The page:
A move by Equifax to enable buy now, pay later (BNPL) vendors to report their customers’ “pay-in-four” loans to the credit rating agency could dampen consumer enthusiasm for the popular payment method.
“Any added friction during checkout will impact the popularity of a payment option among consumers, and this is a pretty big one,” observed Donny Ouyang, CEO of Blackcart , a try-before-you-buy solutions provider in Toronto.
“Even if the credit angle is pitched as a benefit, it’s going to be tough to get over,” he told the E-Commerce Times. “Retailers selling products, especially moderately price products, will see a drop in conversion rates and sales.”
Rob Enderle, president and principal analyst at the Enderle Group , an advisory services firm in Bend, Ore. agreed that retailers could be hurt by Equifax’s decision. “It may make buy now, pay later less attractive because its inclusion will degrade credit ratings,” he told the E-Commerce Times. “So there may be an adverse impact on sales.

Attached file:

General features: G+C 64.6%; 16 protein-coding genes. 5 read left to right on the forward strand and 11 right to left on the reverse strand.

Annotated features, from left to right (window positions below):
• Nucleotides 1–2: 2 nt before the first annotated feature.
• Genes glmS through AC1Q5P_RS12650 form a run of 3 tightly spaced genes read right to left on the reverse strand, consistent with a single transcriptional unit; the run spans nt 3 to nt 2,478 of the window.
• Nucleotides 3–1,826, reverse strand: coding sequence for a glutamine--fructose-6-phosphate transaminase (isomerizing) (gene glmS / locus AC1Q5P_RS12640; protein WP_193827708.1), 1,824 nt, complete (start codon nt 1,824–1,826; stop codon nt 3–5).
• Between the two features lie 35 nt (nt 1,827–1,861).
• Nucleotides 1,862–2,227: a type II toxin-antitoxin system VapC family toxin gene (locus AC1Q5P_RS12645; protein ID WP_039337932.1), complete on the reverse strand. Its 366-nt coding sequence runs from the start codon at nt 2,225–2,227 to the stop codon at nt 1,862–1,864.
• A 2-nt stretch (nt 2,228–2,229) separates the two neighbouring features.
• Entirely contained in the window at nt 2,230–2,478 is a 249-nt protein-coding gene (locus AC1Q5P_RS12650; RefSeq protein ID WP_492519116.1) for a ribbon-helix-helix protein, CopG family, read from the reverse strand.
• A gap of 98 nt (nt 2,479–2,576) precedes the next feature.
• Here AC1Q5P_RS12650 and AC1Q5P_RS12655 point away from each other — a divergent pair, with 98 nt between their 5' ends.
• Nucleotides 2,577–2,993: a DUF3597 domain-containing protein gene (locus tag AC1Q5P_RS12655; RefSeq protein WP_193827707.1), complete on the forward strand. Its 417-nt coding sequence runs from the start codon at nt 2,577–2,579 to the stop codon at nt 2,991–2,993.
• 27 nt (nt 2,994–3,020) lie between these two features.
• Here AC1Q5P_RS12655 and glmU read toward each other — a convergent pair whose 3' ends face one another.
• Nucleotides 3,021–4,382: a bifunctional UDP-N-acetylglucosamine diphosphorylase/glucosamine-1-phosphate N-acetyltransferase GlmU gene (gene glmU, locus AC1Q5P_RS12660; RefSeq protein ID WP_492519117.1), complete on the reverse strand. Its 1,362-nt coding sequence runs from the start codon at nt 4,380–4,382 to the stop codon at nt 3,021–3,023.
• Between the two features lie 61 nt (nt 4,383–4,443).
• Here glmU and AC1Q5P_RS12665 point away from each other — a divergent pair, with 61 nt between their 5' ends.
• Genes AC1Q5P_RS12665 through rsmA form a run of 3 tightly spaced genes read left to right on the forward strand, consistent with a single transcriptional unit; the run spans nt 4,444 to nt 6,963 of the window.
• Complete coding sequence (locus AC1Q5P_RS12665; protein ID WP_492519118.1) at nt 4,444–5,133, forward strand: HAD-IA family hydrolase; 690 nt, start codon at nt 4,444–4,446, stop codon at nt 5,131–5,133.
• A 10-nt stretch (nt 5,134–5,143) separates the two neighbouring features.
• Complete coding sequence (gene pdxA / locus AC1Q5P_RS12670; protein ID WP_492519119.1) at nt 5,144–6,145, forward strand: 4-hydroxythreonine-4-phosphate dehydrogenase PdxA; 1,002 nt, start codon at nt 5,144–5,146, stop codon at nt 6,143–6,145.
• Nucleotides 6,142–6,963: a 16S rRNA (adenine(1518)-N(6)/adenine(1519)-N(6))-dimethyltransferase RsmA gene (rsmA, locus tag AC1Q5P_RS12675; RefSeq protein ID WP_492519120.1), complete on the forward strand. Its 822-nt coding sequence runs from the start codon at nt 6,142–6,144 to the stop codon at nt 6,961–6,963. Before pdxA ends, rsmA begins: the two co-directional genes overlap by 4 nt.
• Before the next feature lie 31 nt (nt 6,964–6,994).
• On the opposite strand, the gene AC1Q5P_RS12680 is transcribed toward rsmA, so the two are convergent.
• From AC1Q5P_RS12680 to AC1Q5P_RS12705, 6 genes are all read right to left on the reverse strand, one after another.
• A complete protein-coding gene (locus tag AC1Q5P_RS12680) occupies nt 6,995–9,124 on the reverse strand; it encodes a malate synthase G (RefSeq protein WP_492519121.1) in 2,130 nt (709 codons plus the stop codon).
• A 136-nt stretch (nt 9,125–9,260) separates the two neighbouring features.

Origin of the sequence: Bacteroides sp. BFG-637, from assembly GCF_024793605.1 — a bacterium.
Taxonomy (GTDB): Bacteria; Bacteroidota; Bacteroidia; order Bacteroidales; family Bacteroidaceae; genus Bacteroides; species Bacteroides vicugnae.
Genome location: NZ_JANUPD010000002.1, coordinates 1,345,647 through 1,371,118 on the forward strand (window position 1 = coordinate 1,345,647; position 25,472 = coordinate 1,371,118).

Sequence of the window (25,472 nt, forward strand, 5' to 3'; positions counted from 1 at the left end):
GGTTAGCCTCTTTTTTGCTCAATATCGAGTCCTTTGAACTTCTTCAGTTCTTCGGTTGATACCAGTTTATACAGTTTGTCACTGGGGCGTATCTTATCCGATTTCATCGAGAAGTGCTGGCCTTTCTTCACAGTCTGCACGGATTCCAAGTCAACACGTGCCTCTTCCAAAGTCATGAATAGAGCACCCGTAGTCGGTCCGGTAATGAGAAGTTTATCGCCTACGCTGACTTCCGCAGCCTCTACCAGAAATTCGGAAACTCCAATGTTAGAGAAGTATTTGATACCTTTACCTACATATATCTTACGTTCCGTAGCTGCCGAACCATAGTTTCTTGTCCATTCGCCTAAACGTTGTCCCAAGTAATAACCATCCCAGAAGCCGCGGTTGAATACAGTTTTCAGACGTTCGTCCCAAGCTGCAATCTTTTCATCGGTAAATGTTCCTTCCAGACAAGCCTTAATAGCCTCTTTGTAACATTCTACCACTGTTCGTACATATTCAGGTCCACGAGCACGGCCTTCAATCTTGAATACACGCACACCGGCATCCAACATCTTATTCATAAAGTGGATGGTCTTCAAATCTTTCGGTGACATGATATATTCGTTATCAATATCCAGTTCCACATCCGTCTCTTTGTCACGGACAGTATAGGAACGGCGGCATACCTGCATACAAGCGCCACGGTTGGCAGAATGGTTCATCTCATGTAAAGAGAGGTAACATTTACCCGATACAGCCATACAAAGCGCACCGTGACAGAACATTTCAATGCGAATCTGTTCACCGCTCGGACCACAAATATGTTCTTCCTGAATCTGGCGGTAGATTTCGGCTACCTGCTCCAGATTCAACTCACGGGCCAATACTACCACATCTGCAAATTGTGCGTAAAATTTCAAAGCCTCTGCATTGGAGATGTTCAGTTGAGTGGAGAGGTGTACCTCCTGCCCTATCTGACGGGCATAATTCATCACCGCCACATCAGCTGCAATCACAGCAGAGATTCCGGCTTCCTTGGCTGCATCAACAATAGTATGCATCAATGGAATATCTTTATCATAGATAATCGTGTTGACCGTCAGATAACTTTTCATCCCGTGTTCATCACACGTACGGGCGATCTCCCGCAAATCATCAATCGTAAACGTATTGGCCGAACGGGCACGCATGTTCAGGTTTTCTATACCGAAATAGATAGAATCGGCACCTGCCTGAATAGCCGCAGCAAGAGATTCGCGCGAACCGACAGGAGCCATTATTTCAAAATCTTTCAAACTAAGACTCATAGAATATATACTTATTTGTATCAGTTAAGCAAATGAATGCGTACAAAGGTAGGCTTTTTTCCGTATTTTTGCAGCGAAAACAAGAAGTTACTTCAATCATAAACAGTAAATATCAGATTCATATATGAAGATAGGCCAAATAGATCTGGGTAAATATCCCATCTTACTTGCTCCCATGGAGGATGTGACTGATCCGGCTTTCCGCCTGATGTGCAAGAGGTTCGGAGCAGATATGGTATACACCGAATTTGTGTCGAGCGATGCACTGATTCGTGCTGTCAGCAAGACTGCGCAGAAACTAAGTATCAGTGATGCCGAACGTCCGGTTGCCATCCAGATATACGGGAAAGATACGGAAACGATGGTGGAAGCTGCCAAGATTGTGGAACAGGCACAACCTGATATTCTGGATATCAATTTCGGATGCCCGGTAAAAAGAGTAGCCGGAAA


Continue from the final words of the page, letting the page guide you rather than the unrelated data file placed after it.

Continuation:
However, the impact of the Equifax move was downplayed by Rajiv Bhatia, an equity research analyst at Morningstar Research Services in Chicago.
For BNPL providers, it will be business as usual. “The reporting of this by the credit bureaus doesn’t change whether BNPL providers decide to do a soft or hard credit inquiry,” he told the E-Commerce Times, “and for consumers, the reporting of this could help their credit scores, if they make on-time payments.” Stepping Stone to Better Credit
Equifax also maintained that reporting buy now, pay later loans could benefit consumers.
As the first consumer reporting agency to formalize a process for including BNPL on traditional credit reports, Equifax sees this as an important step in expanding access to credit, it said in a posting on its website.An Equifax study of anonymized consumer data from a BNPL provider shows that […]
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